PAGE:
When Rome fell, did the residents know it had fallen?
Prepare the chains, I fear.
When Alaric and his ilk arrived, I would think they noticed...
Which is why we have this:
Since Rome lasted more than 500 or possibly 1500 years past some of these events cited as causing its downfall, you will pardon me for finding the chain of reasoning here a little loose.
We seldom look back at historical events in the time of Shakespeare and blame them for today’s problems, but that is the chronological equivalent of blaming the fall of Rome on election promises of tribunes in the time of the Republic.
A big problem with the whole “fall of Rome” bit is that people don’t bother to explain whether they are talking about the fall of the Republic and its replacement by the empire, or whether they are talking about the fall of the empire itself. The two events have absolutely nothing in common, and are separated by a good 500 years in time.
We are more like Sodom than Rome.
“The irony is devastating. The main purpose of Darwinism was to drive every last trace of an incredible God from biology. But the theory replaces God with an even more incredible deity omnipotent chance....” (T. Rosazak, Unfinished Animal, pp. 101-102, 1975)
Rosazak omitted yet another incredible deity: laws of nature working through ‘survival of the fittest’ to cull the ‘the weak, the lazy, and the stupid ‘
Darwin was a physical materialist, which means that the supernatural and all things spiritual do not and cannot exist.
Your mention of a God bespeaks a nonphysical evolutionary conception such as Teilhard de Chardin’s quasi-Hindu pantheist conception which has a god-force emerging from matter, making all matter spiritual rather than physical.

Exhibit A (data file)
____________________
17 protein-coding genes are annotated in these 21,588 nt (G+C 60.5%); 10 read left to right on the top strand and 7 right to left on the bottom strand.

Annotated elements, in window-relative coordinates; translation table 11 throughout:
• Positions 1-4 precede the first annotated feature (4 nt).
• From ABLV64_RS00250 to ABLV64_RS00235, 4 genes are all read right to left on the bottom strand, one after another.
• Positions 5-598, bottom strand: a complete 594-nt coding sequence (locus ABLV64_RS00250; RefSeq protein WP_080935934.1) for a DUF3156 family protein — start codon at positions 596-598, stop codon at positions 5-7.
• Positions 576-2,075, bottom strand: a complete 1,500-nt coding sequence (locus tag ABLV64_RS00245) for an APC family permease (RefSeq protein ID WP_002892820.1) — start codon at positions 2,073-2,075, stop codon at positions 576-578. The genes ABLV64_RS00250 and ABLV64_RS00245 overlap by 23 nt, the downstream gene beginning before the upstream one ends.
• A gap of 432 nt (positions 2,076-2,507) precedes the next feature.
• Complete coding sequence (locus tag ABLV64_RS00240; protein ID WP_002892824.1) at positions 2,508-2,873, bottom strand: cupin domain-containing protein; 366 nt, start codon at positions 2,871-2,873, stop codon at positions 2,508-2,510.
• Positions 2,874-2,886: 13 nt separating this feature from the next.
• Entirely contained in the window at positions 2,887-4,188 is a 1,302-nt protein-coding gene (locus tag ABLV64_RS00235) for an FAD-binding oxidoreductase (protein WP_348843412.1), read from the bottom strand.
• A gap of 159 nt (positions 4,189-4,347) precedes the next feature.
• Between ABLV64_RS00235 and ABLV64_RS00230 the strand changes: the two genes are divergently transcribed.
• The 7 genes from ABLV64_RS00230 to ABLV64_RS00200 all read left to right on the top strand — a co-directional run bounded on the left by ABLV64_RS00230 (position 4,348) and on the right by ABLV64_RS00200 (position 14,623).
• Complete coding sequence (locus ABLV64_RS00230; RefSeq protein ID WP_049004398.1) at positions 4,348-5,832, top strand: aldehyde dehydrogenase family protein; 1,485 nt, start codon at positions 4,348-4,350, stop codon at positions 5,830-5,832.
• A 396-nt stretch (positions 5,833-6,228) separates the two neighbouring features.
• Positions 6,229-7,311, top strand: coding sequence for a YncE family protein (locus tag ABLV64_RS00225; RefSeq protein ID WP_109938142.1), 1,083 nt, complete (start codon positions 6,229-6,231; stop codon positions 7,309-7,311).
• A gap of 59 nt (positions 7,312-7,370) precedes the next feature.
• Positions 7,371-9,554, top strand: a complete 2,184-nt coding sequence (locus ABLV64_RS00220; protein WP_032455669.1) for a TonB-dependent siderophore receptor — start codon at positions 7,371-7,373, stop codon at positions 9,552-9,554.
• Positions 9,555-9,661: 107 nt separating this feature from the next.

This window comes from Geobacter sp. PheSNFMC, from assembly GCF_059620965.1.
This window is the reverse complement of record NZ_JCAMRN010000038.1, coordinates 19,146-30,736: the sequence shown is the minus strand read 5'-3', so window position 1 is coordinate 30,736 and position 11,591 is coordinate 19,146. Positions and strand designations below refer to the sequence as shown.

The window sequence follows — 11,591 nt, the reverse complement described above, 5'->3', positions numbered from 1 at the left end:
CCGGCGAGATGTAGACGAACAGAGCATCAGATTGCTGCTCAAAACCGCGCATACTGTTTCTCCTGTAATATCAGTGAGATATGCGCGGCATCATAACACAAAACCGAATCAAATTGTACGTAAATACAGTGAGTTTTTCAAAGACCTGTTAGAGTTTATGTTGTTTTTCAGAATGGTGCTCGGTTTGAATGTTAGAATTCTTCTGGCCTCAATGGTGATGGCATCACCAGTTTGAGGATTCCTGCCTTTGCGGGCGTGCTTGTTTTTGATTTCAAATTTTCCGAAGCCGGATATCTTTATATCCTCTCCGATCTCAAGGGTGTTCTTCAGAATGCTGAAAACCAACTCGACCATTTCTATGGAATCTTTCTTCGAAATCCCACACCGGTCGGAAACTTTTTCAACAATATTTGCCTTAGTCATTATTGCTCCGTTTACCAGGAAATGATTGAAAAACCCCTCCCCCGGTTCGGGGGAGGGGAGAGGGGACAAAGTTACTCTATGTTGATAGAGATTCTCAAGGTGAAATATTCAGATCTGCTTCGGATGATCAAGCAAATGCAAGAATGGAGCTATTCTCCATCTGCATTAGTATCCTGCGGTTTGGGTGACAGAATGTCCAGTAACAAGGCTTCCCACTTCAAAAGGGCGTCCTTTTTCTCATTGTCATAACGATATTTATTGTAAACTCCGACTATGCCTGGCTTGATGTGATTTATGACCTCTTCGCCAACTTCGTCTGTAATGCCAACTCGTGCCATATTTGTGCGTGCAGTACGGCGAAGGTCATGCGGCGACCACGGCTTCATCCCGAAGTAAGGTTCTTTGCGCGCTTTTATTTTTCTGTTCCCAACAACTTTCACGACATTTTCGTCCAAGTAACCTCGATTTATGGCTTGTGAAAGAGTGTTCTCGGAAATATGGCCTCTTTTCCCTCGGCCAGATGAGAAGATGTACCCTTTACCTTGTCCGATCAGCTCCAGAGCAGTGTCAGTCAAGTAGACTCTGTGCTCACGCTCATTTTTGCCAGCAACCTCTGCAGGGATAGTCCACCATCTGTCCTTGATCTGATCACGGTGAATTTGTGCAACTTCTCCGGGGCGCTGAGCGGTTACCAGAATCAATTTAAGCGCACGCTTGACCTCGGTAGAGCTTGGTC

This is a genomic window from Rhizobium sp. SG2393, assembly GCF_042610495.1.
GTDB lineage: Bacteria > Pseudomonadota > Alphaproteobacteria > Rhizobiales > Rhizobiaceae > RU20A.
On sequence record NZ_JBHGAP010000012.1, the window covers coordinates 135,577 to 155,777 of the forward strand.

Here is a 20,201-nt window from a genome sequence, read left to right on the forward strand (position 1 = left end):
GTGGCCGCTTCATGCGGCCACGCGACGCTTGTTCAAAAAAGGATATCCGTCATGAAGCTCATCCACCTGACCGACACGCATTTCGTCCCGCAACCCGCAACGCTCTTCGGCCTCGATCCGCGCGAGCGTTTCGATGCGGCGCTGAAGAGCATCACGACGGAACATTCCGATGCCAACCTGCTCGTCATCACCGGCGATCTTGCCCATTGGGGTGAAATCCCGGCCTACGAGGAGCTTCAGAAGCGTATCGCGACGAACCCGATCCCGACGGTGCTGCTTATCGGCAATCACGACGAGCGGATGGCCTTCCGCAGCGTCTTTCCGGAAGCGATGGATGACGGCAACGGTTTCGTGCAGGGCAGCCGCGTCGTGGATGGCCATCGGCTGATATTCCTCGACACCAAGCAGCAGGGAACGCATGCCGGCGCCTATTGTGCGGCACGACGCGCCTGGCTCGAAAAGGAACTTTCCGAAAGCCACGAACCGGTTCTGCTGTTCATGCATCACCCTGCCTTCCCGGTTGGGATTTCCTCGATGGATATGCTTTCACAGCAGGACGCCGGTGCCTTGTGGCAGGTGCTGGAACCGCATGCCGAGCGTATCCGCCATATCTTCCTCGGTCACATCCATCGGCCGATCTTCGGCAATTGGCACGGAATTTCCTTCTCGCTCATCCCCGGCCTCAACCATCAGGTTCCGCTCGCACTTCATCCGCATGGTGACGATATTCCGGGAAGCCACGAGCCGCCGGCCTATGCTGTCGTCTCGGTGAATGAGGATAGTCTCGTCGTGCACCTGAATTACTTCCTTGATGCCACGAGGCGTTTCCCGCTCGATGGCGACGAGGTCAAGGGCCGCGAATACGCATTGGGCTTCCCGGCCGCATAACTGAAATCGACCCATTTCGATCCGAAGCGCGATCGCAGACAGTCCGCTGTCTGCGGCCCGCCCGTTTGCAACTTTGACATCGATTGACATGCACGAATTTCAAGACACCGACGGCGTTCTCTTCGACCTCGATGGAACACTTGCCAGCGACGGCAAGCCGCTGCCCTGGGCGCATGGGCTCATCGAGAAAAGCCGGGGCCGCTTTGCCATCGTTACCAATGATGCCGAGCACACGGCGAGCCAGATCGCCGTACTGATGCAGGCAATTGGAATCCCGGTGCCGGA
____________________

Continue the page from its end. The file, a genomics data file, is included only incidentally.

Such a god is not only limited and impersonal but the cause of death, suffering, and of course of unfit, weak, stupid life forms.
But all is not lost as the all-wise “laws of nature” selected a few heroic human beings and setting them apart from the rest of the herd and genetically endowed this small, select brotherhood with strength and intelligence.
It is up to this band of heroes to save the day by way of abortion (of the unfit), eugenics (careful breeding of the best), and even genocide-—mass murder of the unfit.
The Soviet Union put this plan in motion and liquidated 60,000,000+ unfit human weeds, dinosaurs, and other useless eaters.
Living under a totalitarian regime with crushing taxation and devalued money changed people's priorities.
I’d like to see you give a single example of these collapses that have occurred at “frequent intervals” throughout human history.
I suspect you’ll have trouble coming up with even one, since the period since WWII (in the western world only) is the first period in history where there wasn’t huge evolutionary pressure on humans, where massive numbers didn’t die during childhood, and where the weak and poor didn’t routinely starve or die of malnutrition-induced diseases.
IOW, while I don’t necessarily disagree with the notion that our present coddling of the poor/weak/stupid is negative from an evolutionary standpoint, it’s never happened before, so we cannot argue from historical precedent.
Paul Ehrlich, noted student of Malthus predicted the catastrophe with unerring accuracy. If only we had listened!
The battle to feed all of humanity is over. In the 1970s hundreds of millions of people will starve to death in spite of any crash programs embarked upon now. At this late date nothing can prevent a substantial increase in the world death rate:
Paul Ehrlich: The Population Bomb
The time frame is not as big of an issue as you are making it. It may take 100 years or 1000 for a country to rot from within—either way it’s the trajectory that people are calling attention to, not the timeline.
Spurius Carvilius Ruga got a divorce in 230 BC and was generally disapproved for it. By the Imperial Age it was common. We saw that same process happen in one lifetime.
Civilizations, like dead fish, rot at different rates depending on their environment.